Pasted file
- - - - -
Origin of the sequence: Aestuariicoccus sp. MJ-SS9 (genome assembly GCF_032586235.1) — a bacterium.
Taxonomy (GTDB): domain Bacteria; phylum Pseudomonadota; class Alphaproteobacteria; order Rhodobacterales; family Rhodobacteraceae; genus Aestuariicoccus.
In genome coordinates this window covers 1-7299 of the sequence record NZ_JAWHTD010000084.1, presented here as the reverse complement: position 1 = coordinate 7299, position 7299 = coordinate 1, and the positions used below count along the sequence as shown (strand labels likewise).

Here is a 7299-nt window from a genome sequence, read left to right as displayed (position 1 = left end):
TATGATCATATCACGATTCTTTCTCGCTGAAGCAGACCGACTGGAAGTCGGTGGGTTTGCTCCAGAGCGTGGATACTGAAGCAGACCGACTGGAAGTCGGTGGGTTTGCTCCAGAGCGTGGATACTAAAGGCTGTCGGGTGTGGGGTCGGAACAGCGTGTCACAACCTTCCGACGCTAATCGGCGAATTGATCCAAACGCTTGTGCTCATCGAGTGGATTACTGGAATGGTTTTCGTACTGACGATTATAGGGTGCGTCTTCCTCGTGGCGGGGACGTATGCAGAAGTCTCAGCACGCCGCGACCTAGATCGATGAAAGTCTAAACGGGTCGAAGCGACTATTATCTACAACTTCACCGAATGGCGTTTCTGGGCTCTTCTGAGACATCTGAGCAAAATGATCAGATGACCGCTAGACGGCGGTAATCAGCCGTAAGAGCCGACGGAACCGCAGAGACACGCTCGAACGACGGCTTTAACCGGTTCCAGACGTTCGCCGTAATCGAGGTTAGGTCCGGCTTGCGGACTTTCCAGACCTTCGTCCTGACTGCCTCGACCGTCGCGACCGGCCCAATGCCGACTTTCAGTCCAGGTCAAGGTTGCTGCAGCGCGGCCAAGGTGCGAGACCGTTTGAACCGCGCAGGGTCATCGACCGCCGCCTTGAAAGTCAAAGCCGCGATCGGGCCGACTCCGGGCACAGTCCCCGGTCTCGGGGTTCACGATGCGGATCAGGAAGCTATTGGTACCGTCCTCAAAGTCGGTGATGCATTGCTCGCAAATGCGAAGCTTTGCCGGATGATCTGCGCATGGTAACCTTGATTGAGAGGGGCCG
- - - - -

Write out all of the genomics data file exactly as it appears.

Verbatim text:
Origin of the sequence: Aestuariicoccus sp. MJ-SS9 (genome assembly GCF_032586235.1) — a bacterium.
Taxonomy (GTDB): domain Bacteria; phylum Pseudomonadota; class Alphaproteobacteria; order Rhodobacterales; family Rhodobacteraceae; genus Aestuariicoccus.
In genome coordinates this window covers 1-7299 of the sequence record NZ_JAWHTD010000084.1, presented here as the reverse complement: position 1 = coordinate 7299, position 7299 = coordinate 1, and the positions used below count along the sequence as shown (strand labels likewise).

Here is a 7299-nt window from a genome sequence, read left to right as displayed (position 1 = left end):
TATGATCATATCACGATTCTTTCTCGCTGAAGCAGACCGACTGGAAGTCGGTGGGTTTGCTCCAGAGCGTGGATACTGAAGCAGACCGACTGGAAGTCGGTGGGTTTGCTCCAGAGCGTGGATACTAAAGGCTGTCGGGTGTGGGGTCGGAACAGCGTGTCACAACCTTCCGACGCTAATCGGCGAATTGATCCAAACGCTTGTGCTCATCGAGTGGATTACTGGAATGGTTTTCGTACTGACGATTATAGGGTGCGTCTTCCTCGTGGCGGGGACGTATGCAGAAGTCTCAGCACGCCGCGACCTAGATCGATGAAAGTCTAAACGGGTCGAAGCGACTATTATCTACAACTTCACCGAATGGCGTTTCTGGGCTCTTCTGAGACATCTGAGCAAAATGATCAGATGACCGCTAGACGGCGGTAATCAGCCGTAAGAGCCGACGGAACCGCAGAGACACGCTCGAACGACGGCTTTAACCGGTTCCAGACGTTCGCCGTAATCGAGGTTAGGTCCGGCTTGCGGACTTTCCAGACCTTCGTCCTGACTGCCTCGACCGTCGCGACCGGCCCAATGCCGACTTTCAGTCCAGGTCAAGGTTGCTGCAGCGCGGCCAAGGTGCGAGACCGTTTGAACCGCGCAGGGTCATCGACCGCCGCCTTGAAAGTCAAAGCCGCGATCGGGCCGACTCCGGGCACAGTCCCCGGTCTCGGGGTTCACGATGCGGATCAGGAAGCTATTGGTACCGTCCTCAAAGTCGGTGATGCATTGCTCGCAAATGCGAAGCTTTGCCGGATGATCTGCGCATGGTAACCTTGATTGAGAGGGGCCG